"Why is your nose bleeding" seemed like a simple question due to the amount of blood on the shop towel. The answer was revealed when the shop towel was taken away from the face and a piece of safety wire could be seen entering the outside of the nose and protruding from the inside of the nose. A trip to the nearest med clinic quickly started the healing process but a tough lesson was learned: don't pull so hard on the safety wire pliers and don't pull them towards your face. This did not happen to me personally but I have had the wire break and the pliers hit me in the face. The pliers are never pulled with my face in the way anymore.

Safety wire? It is a thin, usually stainless steel, wire that the general aviation maintenance technician is trained to use to prevent components vibrating loose on an aircraft. The wire is twisted either by hand or by a special pair of pliers, one end is attached to a non-moving part and the other end is connected to the component that possibly could vibrate loose.

Take an oil filter for example-the filter is very similar externally to a car filter except for 4 small tabs with holes at the wrenching end. A length of safety wire is passed through a hole in the engine, the wire is pulled back on itself, the wire is twisted together until it reaches a tab on the oil filter and then twisted again past the tab. The safety wire is cut off about one inch past the tab and bent back to form a "pigtail". I have never seen an aircraft oil filter come loose in 35 years of general aviation aircraft maintenance. I have seen blood from body parts from improperly secured sharp pigtails.

There are many techniques to prevent unwanted loosening of components on an aircraft. Simple lockwashers used under nuts and bolt heads ("starlock" type lockwashers should never be reused as the locking feature is destroyed as part of its locking design) are often used. A cotter pin passes through a hole in the end of a bolt and through a "castleated" nut to maintain the proper torque. Thin pieces of metal (locktabs) that can be used as a washer can be bent over the bolt head and the other end bent over an unmovable part to prevent rotation. Nuts may have a fiber or reduced diameter metal section that the bolt threads pass through and are squeezed in place stop any movement. There are many more different types of undesired rotation prevention devices, but the important thing to take away from this is the concept of preventing things from coming apart on the general aviation aircraft until a person wants to take it apart intentionally. Race cars use similar techniques to keep everything together during a race.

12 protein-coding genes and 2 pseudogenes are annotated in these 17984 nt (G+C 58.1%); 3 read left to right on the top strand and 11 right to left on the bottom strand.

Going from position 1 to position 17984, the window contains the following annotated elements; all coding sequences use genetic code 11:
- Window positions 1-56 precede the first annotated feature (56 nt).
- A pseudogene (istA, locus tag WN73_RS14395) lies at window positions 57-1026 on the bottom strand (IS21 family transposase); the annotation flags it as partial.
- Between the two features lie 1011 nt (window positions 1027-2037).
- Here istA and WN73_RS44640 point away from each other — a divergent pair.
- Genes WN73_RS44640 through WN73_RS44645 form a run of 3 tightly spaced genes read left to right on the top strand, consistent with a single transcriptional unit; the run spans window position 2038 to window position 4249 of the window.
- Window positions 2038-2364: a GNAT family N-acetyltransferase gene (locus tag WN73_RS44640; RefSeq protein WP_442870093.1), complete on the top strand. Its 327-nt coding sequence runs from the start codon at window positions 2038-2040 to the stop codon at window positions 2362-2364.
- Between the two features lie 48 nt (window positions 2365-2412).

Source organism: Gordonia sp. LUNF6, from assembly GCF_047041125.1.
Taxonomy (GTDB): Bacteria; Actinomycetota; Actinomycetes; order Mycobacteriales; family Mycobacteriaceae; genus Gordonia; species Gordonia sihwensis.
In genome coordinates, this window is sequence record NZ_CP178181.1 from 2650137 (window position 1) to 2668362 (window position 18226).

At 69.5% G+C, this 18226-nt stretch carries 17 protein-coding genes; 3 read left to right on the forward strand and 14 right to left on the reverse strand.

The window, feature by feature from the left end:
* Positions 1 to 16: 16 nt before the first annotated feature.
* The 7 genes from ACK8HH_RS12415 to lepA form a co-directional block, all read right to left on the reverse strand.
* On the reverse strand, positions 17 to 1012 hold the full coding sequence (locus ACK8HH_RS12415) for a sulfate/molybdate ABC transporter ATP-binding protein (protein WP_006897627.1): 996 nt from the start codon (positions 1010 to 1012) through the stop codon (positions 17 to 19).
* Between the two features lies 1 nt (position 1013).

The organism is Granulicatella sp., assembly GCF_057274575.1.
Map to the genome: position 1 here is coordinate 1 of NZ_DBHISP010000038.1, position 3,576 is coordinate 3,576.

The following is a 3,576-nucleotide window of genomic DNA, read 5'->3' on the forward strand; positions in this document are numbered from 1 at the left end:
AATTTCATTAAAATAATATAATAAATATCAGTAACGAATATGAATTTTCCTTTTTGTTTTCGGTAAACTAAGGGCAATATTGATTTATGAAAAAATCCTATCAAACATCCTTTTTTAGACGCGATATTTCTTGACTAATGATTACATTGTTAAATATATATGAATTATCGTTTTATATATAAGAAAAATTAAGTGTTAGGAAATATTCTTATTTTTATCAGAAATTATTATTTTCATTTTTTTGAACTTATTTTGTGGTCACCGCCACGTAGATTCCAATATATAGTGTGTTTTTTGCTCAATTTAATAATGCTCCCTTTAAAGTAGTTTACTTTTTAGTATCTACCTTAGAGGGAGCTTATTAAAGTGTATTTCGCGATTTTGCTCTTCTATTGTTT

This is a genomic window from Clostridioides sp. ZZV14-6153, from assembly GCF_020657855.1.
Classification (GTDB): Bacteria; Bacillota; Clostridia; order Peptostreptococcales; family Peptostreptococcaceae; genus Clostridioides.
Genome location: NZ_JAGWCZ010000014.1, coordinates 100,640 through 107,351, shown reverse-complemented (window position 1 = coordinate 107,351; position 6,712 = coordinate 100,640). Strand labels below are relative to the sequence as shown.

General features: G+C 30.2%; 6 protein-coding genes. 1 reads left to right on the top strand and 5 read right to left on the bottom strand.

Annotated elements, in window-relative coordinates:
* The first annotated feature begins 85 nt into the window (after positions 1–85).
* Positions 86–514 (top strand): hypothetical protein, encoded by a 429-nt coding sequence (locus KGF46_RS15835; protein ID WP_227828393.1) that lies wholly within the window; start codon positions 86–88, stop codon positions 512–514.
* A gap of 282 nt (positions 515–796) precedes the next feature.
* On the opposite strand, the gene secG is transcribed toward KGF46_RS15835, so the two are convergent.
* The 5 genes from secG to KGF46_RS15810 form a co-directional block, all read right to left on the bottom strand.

Every part on a general aviation aircraft must be in compliance with FAA standards. Even a simple flat washer must have approval. Normally hardware will meet a Military Specification. Hardware from the local home center should never be used on an aircraft as it does not meet the strength requirements and size tolerances specified by the FAA. FAR Part 21-Certification of Products and Parts specifies the requirements for all parts on an aircraft. (see faa.gov on the web for more detailed information) During general aviation maintenance over the years, we have seen many parts that did not belong on an airplane: garden hose in the engine compartment for an instrument vacuum system-should be MIL-H-6000 hose; welding machine cabling for starter wires-should be Mil Spec type wire; lawnmower choke cable used for engine controls-should be aircraft manufacturer designed cable and many more examples. I hope these parts were not installed by a certified general aviation maintenance technician but by an uninformed, well meaning aircraft owner.

To keep the general aviation aircraft safe to fly takes a lot of attention to small details and that is part of our job.